Ratings Key



★★★★
= Excellent. The best the genre has to offer.
★★★
1/2 = Very Good. Perhaps not "perfect," but undoubtedly a must-see.
★★★ = Good. Accomplishes what it sets out to do and does it well.
★★1/2 = Fair. Clearly flawed and nothing spectacular, but competently made. OK entertainment.
★★ = Mediocre. Either highly uneven or by-the-numbers and uninspired.
1/2 = Bad. Very little to recommend.
= Very Bad. An absolute chore to sit through.
NO STARS! = Abysmal. Unwatchable dreck that isn't even bad-movie amusing.
SBIG = So Bad It's Good. Technically awful movies with massive entertainment value.

Friday, October 21, 2011

Im Schloß der blutigen Begierde (1967)

... aka: Castle of Bloody Lust
... aka: Castle of Lust
... aka: Castle of the Creeping Flesh
... aka: Das Schloß der Gehenkten
... aka: In the Castle of Bloody Lust

Directed by:
"Percy G. Parker" (Adrian Hoven)

A poor example of Euro Gothic horror; even fans of the subgenre might want to skip this tedious West German production. At a party, handsome and wealthy Baron Brack (Michel Lemoine) invites some of the others to take a horseback ride and continue the festivities back at his beautiful country home. Coming along are lascivious redhead Vera Lagrange (Janine Reynaud) and her raven-haired sister Elena (Elvira Berndorff), along with Elena's fiancé Roger (Pier A. Caminnecci, one of the producers), the Baron's virginal fiancée Marion (Claudia Butenuth) and Marion's brother George (Jan Hendriks). The Baron and Elena decide to ride ahead of the others, which turns out to be a big mistake on her part when the insatiable Baron decides to rape her ("You're disgusting, you dirty swine!").





When the others show up, Elena doesn't mention the rape at all and Marion tells them a story about the mysterious Earl of Saxon, who lives in a remote castle with his beautiful daughter, Katharina. Several days earlier, Katharina was attacked and raped, prompting the Earl to release his pet bear into the wild. Distraught over what happened to her and annoyed by a comment made by Roger (who claims the Earl's daughter possibly enjoyed getting raped), Elena decides to take off on a horse. Brack, Roger and Vera head out after her. As night falls, they arrive at the Saxon castle... just as the Earl's daughter has passed away from injuries inflicted upon her by her attacker. They're brought inside by manservant Alecos (Vladimir Medar, from the wonderful TORTURE CHAMBER OF DR. SADISM) and come inside to meet the Earl (THE AWFUL DR. ORLOFF's Howard Vernon), a physician who offers them a place to stay. Elena's there already - having a rest in one of the bedrooms.





Graf Saxon tells everyone a tale about his cursed family lineage. Many years ago, marauders invaded the castle and raped and killed the daughter of his forefather as his wicked mistress (a "nasty, mischievous little bawdy bitch!" according to her lover) watched and did nothing to help. The King then slaughtered his daughter's attackers, stabbed his mistress and tried to revive his daughter with her blood. When the authorities caught on, they beheaded him. George and Marion (injured after hitting her head on a low-hanging tree branch) eventually show up at the castle looking for their friends. And wouldn't ya know it, Vera is a dead ringer for the devious mistress (and seems to be just as lacking in the moral department) and Marion is a dead ringer for both the King and Earl's ill-fated daughters. While giving a tour, Alecos even shows the visitors a room where the original crimes are reenacted by mannequins! Downstairs in the secret laboratory, the Earl and his assistant cut open Katharina's body. It looks like they used a pig carcass for the scalpel cutting flesh effect, but then swiped some actual surgery footage for the operation (which we see about 50 flashes of throughout the film).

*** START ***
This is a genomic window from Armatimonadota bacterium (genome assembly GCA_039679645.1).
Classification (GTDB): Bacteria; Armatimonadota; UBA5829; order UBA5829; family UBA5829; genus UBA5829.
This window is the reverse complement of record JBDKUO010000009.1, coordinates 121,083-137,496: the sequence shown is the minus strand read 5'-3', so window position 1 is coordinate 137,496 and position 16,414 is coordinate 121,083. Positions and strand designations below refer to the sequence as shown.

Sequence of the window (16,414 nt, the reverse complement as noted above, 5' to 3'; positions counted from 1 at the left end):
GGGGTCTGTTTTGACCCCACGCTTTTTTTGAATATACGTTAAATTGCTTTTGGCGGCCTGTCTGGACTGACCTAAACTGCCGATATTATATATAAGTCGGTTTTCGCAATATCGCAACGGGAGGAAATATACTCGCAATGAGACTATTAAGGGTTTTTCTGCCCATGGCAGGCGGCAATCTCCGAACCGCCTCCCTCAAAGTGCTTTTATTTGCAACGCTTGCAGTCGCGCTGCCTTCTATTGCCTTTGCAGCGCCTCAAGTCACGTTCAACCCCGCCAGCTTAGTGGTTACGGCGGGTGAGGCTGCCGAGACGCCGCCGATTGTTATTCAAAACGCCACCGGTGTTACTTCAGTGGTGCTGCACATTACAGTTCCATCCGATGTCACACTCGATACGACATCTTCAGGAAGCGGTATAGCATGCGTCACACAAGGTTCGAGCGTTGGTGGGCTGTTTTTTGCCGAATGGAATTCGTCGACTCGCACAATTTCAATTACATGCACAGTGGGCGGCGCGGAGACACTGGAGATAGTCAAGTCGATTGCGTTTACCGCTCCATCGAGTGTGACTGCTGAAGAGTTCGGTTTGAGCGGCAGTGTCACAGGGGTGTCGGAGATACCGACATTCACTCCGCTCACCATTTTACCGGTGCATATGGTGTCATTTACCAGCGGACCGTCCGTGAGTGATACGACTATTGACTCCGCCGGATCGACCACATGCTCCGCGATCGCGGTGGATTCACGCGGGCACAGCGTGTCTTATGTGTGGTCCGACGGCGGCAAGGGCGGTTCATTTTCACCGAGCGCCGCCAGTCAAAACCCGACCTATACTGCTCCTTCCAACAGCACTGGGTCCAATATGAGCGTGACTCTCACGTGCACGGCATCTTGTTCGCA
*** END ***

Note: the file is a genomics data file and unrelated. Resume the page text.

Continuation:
While the other two ladies sleep, Vera decides to take this opportunity to try to seduce both Marion's fiancé and her own sister's fiancé, finally having some luck with the latter. She also has a lengthy nightmare (lasting almost fifteen minutes!) recounting the earlier crime, which is completely unnecessary since we're already had it described to use in detail twice earlier. Alecos scoops up a sleeping Marion and takes her downstairs to the lab, where the Earl and his assistant plot to do a brain switcheroo to revive his daughter. Meanwhile, Brack gets scared and leaves the castle to go get the car, but gets lost and is mauled by a man in a bear suit. He stumbles back just in time for the insufficient finale.





It's cheap-looking, bland, unoriginal, slow-moving, has continuity issues and none of the poorly-developed characters (including Vernon's rather restrained mad doctor) manage to spark even the slightest bit of interest. The violence is mild (aside from a brief decapitation), but there's a generous helping of female flesh - most provided by Reynaud - and that seems to be the real point of this entire piece. According to the opening credits, the screenplay is based on an idea by Eric Martin Schnitzler and "Percy G. Parker" (the director). However, many sources claim the was actually written by Jesus Franco; not difficult to believe since Hoven, Reynaud and Lemoine had all starred in Franco's "Red Lips" female detective films made around the same time and all three of them, plus Vernon and Caminnecci, were in Franco's well-regarded SUCCUBUS, also from 1967.

Never officially released to DVD, this was however issued on VHS by both Magnum and Sinister Cinema.

★1/2

2 comments:

Anonymous said...

Whatever became of Elvira Berndorff?

The Bloody Pit of Horror said...

I have no clue who this woman is but this was apparently her only screen appearance. I know Reynaud was a pretty in-demand model at the time so maybe she was a non-actress model friend of hers?

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